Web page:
Lord Davies has called the latest figure: “A remarkable rate of change.” On the face of it it is, but in reality the majority of women are non-exec directors, so really female representation at company level hasn’t changed significantly.

The only way to ensure women are properly represented at a senior level is to introduce mandatory quotas for top companies. There are very many credible and capable women in business but they are overlooked just because of their gender and this needs to be properly addressed.

Women on Company Boards

Labour Party


Both the Latvian Presidency of the EU and the European Commission have pledged to make progress in getting more women on the boards of major companies.

Speaking in the European Parliament yesterday evening, Vera Jourova, the European Commissioner with responsibility for gender equality, together with her counterpart from Latvia, made strong statements about the need for movement on the women on boards draft Directive which, having been passed by the European Parliament, has been stuck in the Council of Ministers since November 2013.

My contribution to the debate in the European Parliament is featured above.

For further information please click on this link to The Parliament Magazine – http://tinyurl.com/kcmkcgx


FTSE 100 on target to reach 25% of women on boards

Labour Party

Good news from the prestigious Cranfield School of Management. Its latest research found the percentage of women on boards has now reached 22.8% – close to the 25% target set by Lord Davies for 2015.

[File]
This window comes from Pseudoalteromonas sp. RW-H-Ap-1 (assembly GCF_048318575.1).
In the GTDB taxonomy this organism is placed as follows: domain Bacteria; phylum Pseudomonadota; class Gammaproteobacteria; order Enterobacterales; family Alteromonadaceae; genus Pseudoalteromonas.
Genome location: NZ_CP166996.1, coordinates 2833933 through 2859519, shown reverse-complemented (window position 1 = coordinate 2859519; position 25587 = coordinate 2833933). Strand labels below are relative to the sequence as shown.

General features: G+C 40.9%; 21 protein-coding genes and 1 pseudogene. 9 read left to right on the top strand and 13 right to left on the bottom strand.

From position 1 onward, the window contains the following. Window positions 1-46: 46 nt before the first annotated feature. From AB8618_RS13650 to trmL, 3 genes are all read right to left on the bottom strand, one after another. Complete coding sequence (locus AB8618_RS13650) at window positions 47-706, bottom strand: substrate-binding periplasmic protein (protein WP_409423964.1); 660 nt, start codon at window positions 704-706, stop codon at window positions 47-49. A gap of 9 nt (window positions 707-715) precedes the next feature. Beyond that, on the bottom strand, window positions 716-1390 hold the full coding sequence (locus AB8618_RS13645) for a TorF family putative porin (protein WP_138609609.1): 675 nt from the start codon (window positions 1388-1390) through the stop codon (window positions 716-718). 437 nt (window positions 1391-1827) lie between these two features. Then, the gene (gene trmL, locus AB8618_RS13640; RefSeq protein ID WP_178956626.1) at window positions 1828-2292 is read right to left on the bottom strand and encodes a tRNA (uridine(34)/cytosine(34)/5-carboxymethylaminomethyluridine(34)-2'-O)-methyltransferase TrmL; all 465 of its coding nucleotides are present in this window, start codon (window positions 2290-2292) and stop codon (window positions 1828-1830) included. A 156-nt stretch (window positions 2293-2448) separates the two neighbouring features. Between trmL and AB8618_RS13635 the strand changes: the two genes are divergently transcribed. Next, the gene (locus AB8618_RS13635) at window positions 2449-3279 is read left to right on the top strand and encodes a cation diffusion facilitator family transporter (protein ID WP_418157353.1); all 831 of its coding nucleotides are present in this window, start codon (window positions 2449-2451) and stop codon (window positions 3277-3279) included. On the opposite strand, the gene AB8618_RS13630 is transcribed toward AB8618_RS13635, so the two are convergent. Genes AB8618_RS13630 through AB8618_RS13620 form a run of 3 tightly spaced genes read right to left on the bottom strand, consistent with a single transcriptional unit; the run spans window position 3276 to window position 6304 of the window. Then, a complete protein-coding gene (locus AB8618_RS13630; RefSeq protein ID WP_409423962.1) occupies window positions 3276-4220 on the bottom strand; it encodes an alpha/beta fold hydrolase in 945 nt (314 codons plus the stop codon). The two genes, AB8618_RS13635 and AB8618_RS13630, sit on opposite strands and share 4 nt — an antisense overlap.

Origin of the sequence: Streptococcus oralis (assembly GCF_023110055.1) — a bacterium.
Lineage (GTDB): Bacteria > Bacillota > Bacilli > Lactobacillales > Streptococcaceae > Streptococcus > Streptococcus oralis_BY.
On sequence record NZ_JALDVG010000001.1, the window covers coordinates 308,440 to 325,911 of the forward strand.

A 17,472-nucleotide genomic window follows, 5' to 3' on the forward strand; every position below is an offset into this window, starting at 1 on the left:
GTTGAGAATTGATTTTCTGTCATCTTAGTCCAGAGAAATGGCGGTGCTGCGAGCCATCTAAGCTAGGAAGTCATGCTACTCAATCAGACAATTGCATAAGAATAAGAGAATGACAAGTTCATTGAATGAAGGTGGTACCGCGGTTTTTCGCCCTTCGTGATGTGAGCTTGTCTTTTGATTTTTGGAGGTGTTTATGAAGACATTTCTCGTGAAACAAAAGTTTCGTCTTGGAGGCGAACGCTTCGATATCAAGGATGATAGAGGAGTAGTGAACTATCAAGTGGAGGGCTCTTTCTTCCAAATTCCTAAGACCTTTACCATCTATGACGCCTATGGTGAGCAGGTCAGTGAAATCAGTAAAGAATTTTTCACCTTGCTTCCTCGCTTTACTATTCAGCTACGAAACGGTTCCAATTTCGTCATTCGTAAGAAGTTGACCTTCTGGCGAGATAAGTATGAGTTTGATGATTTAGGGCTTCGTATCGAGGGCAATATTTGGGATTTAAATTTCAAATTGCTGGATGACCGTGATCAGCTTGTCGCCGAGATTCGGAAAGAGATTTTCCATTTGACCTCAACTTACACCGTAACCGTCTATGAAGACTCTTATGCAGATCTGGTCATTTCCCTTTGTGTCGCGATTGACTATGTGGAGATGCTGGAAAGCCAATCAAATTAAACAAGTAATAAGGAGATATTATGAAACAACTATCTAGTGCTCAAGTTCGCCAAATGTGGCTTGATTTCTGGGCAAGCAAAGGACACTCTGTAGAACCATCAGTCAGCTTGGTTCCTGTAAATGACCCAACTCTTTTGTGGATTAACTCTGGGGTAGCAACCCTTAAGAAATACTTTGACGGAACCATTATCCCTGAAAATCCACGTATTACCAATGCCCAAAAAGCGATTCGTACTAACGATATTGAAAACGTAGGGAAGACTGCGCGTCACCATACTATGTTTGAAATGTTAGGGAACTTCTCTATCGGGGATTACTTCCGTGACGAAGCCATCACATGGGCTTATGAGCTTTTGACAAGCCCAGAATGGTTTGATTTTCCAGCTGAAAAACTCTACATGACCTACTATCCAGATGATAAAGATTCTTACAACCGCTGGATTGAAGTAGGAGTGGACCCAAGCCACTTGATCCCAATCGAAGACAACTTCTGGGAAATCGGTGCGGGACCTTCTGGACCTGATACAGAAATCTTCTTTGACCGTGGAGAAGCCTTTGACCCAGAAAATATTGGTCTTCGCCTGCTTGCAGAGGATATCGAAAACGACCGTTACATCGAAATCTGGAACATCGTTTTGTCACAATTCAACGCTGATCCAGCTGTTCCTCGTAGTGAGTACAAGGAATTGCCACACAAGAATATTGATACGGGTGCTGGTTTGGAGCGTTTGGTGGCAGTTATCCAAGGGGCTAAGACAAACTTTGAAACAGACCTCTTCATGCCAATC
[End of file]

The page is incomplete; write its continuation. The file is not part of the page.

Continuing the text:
The report said that great progress has been made since the publication of Lord Davies’ report. They found the percentage of women on the boards of the FTSE 100 and FTSE 250 had increased by 82% and 124% respectively.

While this is good news, of course, we should approach these latest figures with caution. While the last of the all-male FTSE 100 companies appointed its first woman director earlier in the year, there are still 28 from the FTSE 250 which have all male boards. In addition, the report hasn’t outlined how many of the women from the FTSE 100 and 250 are non-executive directors. Some of them will be of course and this means there input could be limited depending on how the individual company views non-executive directors. They may have a seat at the table but will they have the opportunity to voice their opinions?

Just yesterday, for example, the Independent reported that FTSE 250 miner, Petra Diamonds, finally appointed a woman to its board.
But the South African accountant and businesswoman, Octavia Matloa, will join the diamond miner as an independent non-executive director sitting on its audit committee. How much power she will have to affect change is up for debate. I hope that her seat at the table isn’t just as a result of Vince Cable’s letter to 28 FTSE 250 companies who he told to improve the diversity of their boards after it was revealed 28 companies from the FTSE 250 had no women on them.

Despite the concerns the figures from Cranfield are promising. Furthermore, the academics predict that the FTSE 100 will hit the 25% target during 2015, with the FTSE 250 following in 2016. Just 24 more women are needed in the FTSE 100 and 150 across the FTSE 250 in order to reach the target of 25%.

However, mandatory targets will be far more effective and a figure of 50% could be achieved much quicker with enforceable goals.

Honeyball’s Weekly Round-Up

Labour Party

It was encouraging to hear that the numbers of women on corporate boards has crept up again. However, we are only talking of a minimal increase of one per cent, but at least it’s heading in the right direction and it’s happened less than a year since the last figures were published.